Indian MTV sets the soundtrack at Cupertino’s Peacock Indian Restaurant: elaborate production numbers choreographed to Hindi pop flash on half a dozen TV screens hung around the dining room, with the music turned up enough to enjoy but not so much as to dominate conversations. On the screens, in music video form, romantic scenes and dramatic confrontations unfold in many different settings: the beach, a lush garden, a temple courtyard.

This built-in entertainment offers a good sense of the restaurant itself—a menu with a little bit of everything.

The restaurant is one of a small group of Indian eateries based primarily in the Bay Area. The Cupertino location offers a bright dining room with big, comfortable booths.

The restaurant has dishes drawn from both North and South Indian cuisines, with curries, dosas and biryani rice dishes. The menu also includes a selection of kababs as well as some dishes that meld Indian and Chinese flavors.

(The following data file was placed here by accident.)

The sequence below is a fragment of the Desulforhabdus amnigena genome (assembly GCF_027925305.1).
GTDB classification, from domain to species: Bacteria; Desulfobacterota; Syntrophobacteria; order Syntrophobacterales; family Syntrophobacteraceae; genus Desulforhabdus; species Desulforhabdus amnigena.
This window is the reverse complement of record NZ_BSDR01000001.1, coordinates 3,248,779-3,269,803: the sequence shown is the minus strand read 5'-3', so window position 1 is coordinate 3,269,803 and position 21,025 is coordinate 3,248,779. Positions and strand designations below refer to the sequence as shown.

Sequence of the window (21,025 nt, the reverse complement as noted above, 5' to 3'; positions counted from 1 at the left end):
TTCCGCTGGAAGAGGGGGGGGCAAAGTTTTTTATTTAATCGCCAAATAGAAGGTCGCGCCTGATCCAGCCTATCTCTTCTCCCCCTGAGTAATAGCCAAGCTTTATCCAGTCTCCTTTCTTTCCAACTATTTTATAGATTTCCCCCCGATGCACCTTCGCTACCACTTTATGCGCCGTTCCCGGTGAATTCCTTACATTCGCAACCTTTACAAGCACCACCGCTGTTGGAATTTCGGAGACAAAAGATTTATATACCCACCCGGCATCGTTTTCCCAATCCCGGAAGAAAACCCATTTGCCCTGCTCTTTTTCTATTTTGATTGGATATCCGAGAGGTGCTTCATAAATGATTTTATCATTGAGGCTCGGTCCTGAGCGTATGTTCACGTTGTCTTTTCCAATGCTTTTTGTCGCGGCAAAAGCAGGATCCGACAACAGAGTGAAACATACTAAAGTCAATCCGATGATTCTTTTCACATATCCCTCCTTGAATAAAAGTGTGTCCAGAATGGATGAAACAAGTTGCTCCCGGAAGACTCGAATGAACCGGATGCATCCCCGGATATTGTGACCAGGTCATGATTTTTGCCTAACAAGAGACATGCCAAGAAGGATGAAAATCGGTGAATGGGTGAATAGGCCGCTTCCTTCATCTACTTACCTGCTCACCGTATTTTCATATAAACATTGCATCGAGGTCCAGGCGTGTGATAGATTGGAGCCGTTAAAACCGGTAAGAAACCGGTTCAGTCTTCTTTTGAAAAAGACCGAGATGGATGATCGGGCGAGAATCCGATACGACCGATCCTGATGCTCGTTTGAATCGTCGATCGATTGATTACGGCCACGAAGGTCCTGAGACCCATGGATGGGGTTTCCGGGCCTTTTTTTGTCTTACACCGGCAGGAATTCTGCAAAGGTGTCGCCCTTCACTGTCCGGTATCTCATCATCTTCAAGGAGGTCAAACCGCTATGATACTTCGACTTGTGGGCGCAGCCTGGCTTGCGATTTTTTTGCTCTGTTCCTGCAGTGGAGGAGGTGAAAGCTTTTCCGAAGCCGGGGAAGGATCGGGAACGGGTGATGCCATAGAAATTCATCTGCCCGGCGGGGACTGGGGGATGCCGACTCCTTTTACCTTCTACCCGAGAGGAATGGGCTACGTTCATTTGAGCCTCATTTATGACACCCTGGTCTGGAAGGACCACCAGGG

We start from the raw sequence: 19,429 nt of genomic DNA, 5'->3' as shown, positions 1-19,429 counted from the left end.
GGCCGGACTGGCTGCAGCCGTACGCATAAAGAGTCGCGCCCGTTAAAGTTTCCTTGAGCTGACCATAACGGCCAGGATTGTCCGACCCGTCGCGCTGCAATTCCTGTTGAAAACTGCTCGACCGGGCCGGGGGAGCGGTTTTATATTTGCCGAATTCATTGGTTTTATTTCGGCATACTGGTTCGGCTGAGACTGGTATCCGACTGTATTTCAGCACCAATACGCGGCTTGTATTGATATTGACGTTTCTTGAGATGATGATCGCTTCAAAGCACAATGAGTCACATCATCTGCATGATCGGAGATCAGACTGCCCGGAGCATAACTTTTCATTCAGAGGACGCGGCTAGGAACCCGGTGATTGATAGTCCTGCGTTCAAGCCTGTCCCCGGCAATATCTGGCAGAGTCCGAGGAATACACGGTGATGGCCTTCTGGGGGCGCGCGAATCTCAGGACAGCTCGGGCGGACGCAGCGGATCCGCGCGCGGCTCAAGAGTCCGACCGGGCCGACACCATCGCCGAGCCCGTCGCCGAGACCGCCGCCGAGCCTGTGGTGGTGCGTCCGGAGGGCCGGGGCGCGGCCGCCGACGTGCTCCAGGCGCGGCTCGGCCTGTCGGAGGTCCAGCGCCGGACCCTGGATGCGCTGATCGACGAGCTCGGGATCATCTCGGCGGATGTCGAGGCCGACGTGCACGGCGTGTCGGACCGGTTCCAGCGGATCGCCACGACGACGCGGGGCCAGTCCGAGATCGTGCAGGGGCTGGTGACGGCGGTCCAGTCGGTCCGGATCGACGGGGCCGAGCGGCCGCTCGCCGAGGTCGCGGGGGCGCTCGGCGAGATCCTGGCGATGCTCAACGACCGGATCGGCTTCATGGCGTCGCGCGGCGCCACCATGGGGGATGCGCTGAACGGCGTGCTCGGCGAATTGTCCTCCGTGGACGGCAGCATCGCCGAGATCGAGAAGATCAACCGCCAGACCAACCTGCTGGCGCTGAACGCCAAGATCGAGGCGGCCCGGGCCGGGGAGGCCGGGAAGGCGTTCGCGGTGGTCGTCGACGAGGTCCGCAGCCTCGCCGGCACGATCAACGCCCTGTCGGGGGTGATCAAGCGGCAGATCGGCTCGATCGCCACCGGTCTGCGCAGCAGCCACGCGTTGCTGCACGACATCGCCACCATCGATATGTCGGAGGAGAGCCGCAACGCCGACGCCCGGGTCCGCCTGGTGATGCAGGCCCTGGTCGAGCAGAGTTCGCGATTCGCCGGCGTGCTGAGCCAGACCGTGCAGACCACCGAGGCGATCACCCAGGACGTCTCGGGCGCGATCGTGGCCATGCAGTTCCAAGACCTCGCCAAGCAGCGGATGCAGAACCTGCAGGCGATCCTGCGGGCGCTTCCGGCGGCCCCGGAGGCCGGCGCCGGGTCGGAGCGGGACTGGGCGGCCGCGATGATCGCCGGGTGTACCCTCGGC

The Gobi Manchurian ($6.99) is an appetizer in the battered and fried tradition of some American Chinese dishes. Lightly crispy batter coats cauliflower florets that were well cooked—just a little past tender but not mushy. The florets’ exterior lost some of its crispness in a garlicky sauce that had a surprising kick, courtesy of, at least in part, the thinly sliced rings of jalapeño that resemble the dish’s garnish—a sprinkling of chopped scallions.

A spicy, rich sauce was the highlight of the bagara baingan ($7.99), an eggplant curry, which featured small baked eggplants stuffed with peanuts and coconut paste. The creamy sauce packed a punch, while the flavor of vegetables and their stuffing was more subtle.

Somewhat under-spiced was the filling of the masala dosa ($7.99). The dosa itself, a large crepe made of rice and lentil flour, had a perfect crispness complemented by a slight sourness. The filling of potatoes with peas got a nice warmth from turmeric but otherwise was a little too mild on heat and flavor. The dosas couldn’t compete with the sauces served alongside them, which included sambar (a vegetable and lentil stew) and a delicious, light and fresh coconut chutney.